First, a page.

News and Events

Bookbeat: March 2004

Publications from CLAS faculty.

Loggerhead Sea Turtles

Loggerhead Sea Turtlesedited by Alan Bolten and Blair Witherington, Department of Zoology
(Smithsonian Books, 2004)
Available through Amazon

Scientists know more about loggerheads than any other sea turtle species but, until now, no comprehensive book has been written about them. This volume, edited by zoologists Alan Bolten and Blair Witherington, brings together for the first time the world's top sea turtle experts to combine their knowledge on the endangered species.

"The real value of this book is that it is the first synthesis of any sea turtle species," says Bolten, a research assistant professor in the Department of Zoology and the Archie Carr Center for Sea Turtle Research. "This is the first time one species has really been looked at and evaluated and all the information integrated into one volume."

Divided into 18 chapters, each written by different researchers from around the globe, Loggerhead Sea Turtles is geared toward an educated general audience, not just those in the sea turtle research field. The book covers loggerhead ecology, genetics, population distribution and trends, morphology, ecosystem and demographic models, reproductive biology, and conservation activities. By studying the natural history of loggerheads, the book identifies ways to reverse their decline.

While working on the book, Bolten and Witherington contacted researchers from around the world and assigned them different topics according to their area of expertise. They knew the book would be a success when the authors got together for a reading at the 20th Annual Symposium on Sea Turtle Biology and Conservation held in Orlando in March 2000. "At the symposium that year we, for the first time, had a mini-symposium on the biology and conservation of loggerheads," says Witherington, an associate research scientist at the Florida Marine Research Institute and a 1992 recipient of a UF doctorate degree in zoology. "People came from as far away as Australia, Japan and South Africa and were very excited to present their work on loggerheads."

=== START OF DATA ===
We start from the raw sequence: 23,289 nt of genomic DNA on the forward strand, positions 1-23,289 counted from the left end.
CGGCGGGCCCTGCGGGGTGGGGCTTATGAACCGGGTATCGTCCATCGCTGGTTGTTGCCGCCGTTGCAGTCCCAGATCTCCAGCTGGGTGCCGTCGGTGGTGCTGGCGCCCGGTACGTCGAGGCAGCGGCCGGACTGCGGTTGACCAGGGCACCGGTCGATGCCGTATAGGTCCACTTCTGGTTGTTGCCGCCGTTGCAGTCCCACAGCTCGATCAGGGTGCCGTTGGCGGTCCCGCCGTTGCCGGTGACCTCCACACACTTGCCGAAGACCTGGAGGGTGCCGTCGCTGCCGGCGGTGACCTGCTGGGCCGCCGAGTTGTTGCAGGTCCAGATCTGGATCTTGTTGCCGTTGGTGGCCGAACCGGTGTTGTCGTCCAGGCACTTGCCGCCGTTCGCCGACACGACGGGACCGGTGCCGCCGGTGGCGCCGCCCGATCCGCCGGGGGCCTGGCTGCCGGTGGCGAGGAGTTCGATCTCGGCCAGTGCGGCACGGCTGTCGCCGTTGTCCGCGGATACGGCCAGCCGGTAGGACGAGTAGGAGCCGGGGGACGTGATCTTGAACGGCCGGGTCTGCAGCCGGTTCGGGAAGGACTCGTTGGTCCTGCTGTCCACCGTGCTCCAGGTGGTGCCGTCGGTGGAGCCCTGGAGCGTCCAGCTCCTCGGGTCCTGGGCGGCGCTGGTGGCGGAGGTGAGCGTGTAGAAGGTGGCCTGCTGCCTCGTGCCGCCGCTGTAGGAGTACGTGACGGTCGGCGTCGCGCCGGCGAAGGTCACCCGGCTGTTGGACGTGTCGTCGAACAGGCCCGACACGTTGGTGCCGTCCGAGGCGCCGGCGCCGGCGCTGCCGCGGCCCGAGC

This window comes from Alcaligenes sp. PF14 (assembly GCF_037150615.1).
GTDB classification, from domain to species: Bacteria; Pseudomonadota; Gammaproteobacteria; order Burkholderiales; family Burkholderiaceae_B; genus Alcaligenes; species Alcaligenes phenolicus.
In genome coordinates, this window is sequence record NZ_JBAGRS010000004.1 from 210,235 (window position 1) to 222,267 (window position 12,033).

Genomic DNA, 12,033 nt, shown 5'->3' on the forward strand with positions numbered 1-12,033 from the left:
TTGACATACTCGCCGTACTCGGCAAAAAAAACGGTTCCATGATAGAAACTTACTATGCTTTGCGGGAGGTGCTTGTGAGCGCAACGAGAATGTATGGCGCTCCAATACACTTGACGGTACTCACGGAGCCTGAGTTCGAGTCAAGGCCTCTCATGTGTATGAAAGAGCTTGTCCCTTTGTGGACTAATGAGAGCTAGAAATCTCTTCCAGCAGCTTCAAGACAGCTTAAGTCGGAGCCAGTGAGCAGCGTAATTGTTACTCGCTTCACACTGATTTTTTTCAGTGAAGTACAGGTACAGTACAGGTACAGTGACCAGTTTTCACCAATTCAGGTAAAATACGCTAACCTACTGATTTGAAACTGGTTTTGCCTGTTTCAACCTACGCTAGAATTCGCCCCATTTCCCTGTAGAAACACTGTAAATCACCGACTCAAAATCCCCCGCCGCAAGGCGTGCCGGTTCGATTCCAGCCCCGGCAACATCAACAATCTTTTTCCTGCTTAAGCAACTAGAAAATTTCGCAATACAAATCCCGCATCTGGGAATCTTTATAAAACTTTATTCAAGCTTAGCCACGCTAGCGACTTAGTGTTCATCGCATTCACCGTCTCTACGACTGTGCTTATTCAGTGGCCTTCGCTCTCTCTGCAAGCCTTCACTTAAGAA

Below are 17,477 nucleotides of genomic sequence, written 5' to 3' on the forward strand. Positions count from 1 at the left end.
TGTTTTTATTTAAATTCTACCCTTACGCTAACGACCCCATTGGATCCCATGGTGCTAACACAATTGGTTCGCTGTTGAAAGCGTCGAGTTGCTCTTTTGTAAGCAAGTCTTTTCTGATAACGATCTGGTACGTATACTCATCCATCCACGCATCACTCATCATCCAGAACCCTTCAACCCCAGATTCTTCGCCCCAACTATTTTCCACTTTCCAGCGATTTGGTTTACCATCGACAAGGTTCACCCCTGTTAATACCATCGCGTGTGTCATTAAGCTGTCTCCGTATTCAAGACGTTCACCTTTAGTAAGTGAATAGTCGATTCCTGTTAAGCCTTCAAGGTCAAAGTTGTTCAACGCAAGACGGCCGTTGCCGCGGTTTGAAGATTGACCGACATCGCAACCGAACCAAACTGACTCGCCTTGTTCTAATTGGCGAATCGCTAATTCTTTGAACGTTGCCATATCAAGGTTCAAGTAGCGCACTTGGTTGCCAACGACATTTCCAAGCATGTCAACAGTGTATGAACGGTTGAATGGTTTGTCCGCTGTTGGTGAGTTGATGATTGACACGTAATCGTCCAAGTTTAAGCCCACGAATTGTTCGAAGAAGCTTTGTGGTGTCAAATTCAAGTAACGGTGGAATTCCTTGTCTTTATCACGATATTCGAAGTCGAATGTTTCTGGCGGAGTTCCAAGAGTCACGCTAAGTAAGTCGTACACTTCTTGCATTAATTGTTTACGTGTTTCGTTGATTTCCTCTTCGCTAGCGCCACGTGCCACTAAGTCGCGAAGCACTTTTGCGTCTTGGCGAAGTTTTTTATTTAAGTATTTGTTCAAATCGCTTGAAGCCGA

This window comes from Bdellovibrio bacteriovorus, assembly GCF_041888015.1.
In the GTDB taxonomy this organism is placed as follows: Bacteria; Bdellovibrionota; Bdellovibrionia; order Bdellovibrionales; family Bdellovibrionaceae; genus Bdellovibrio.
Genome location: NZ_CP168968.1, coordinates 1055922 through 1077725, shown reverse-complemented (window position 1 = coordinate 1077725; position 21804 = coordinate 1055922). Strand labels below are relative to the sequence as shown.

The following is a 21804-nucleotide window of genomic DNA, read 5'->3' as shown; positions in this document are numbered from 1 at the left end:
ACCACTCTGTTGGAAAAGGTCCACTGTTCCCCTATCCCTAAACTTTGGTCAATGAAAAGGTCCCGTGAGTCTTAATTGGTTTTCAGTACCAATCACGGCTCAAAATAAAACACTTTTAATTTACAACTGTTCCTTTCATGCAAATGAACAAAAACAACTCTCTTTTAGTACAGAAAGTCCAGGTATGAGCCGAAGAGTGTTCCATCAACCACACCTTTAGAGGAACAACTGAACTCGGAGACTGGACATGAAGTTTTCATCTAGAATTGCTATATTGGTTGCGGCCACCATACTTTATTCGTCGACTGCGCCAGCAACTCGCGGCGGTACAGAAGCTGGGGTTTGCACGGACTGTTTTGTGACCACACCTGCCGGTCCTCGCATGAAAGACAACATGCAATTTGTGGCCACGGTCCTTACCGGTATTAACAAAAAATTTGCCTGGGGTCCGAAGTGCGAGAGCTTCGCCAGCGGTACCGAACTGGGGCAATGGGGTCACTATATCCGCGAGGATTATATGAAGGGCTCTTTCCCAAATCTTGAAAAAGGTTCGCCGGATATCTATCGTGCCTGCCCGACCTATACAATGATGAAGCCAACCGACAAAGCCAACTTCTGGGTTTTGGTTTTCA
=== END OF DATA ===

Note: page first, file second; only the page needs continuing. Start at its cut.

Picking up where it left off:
After a rigorous two-year peer editing process, Smithsonian Books published Loggerhead Sea Turtles in October 2003. Bolten says he believes the book will help Florida, which is home to the largest number of nesting loggerheads in the world, better manage its sea turtle population.

"Florida has been very good about supporting and protecting sea turtles," he says. "Although the populations north of here—Georgia, South Carolina and North Carolina—are declining, Florida is holding steady, based on the best data we have from the past 15 years. Florida is showing that sea turtle populations can be improved, though we are still a long way from getting these animals removed from the endangered species list."

—Buffy Lockette

Latin American Democracies in the New Global Economy

Latin American Democracies in the New Global Economyby Ana Margheritis, Department of Political Science
(North-South Center Press, 2004)
Available through Amazon

The efforts of Latin America's democracies to grapple with the forces of the new global economy, and at the same time to undertake domestic restructuring, have been a frustrating tangle of opportunities and setbacks. This collection addresses those efforts, concentrating on the effects of changes toward more open economies in the context of improving living conditions and democratic governance. The authors emphasize the need to analyze jointly the economic, political, and social dimensions of the region's uncertain transformation. They shed new light on evolving issues of economic integration, financial instability, human capital development, decentralization, and democratic processes

— Publisher

Essays on the Twentieth-Century German Drama and Theater: An American Reception, 1977-1999

Essays on the Twentieth-Century German Drama and Theaterby Hal Rennert, Department of Germanic and Slavic Studies
(Peter Lang Publishing, 2004)
Available through Amazon

This collection of articles by both German literature specialists and German theater experts grew out of the Comparative Drama Conference held annually between February and March from 1977 to 1999 at UF. At the center of the contributors' work is the productive tension between the literary and the performance aspects of German drama and theater. At the same time, the reception is truly American, since the German playwrights, directors, theorists, and dramatists discussed have gone through creative filters in the researching, performing, and teaching of German drama and theater on various campuses across the United States during the last third of the twentieth century. In addition to editing the book, Rennert also wrote the book's introduction

—Publisher

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